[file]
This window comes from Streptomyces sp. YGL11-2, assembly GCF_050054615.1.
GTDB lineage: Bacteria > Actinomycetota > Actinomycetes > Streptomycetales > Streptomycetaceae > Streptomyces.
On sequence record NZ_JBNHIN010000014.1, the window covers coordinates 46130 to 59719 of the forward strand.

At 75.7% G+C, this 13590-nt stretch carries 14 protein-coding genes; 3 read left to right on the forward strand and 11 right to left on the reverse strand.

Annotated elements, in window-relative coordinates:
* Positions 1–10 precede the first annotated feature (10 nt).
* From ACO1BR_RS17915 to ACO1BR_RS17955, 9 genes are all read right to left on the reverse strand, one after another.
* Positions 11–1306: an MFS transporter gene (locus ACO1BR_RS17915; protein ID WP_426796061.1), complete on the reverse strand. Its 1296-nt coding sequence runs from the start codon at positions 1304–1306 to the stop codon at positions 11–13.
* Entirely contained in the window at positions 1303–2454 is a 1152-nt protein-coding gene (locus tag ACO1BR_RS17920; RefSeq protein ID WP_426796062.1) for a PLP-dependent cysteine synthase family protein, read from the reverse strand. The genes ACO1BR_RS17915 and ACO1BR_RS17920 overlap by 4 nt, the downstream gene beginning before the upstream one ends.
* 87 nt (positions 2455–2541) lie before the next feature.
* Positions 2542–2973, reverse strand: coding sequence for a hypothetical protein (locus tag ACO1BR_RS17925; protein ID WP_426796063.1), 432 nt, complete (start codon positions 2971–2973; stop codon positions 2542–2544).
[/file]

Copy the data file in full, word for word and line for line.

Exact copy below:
This window comes from Streptomyces sp. YGL11-2, assembly GCF_050054615.1.
GTDB lineage: Bacteria > Actinomycetota > Actinomycetes > Streptomycetales > Streptomycetaceae > Streptomyces.
On sequence record NZ_JBNHIN010000014.1, the window covers coordinates 46130 to 59719 of the forward strand.

At 75.7% G+C, this 13590-nt stretch carries 14 protein-coding genes; 3 read left to right on the forward strand and 11 right to left on the reverse strand.

Annotated elements, in window-relative coordinates:
* Positions 1–10 precede the first annotated feature (10 nt).
* From ACO1BR_RS17915 to ACO1BR_RS17955, 9 genes are all read right to left on the reverse strand, one after another.
* Positions 11–1306: an MFS transporter gene (locus ACO1BR_RS17915; protein ID WP_426796061.1), complete on the reverse strand. Its 1296-nt coding sequence runs from the start codon at positions 1304–1306 to the stop codon at positions 11–13.
* Entirely contained in the window at positions 1303–2454 is a 1152-nt protein-coding gene (locus tag ACO1BR_RS17920; RefSeq protein ID WP_426796062.1) for a PLP-dependent cysteine synthase family protein, read from the reverse strand. The genes ACO1BR_RS17915 and ACO1BR_RS17920 overlap by 4 nt, the downstream gene beginning before the upstream one ends.
* 87 nt (positions 2455–2541) lie before the next feature.
* Positions 2542–2973, reverse strand: coding sequence for a hypothetical protein (locus tag ACO1BR_RS17925; protein ID WP_426796063.1), 432 nt, complete (start codon positions 2971–2973; stop codon positions 2542–2544).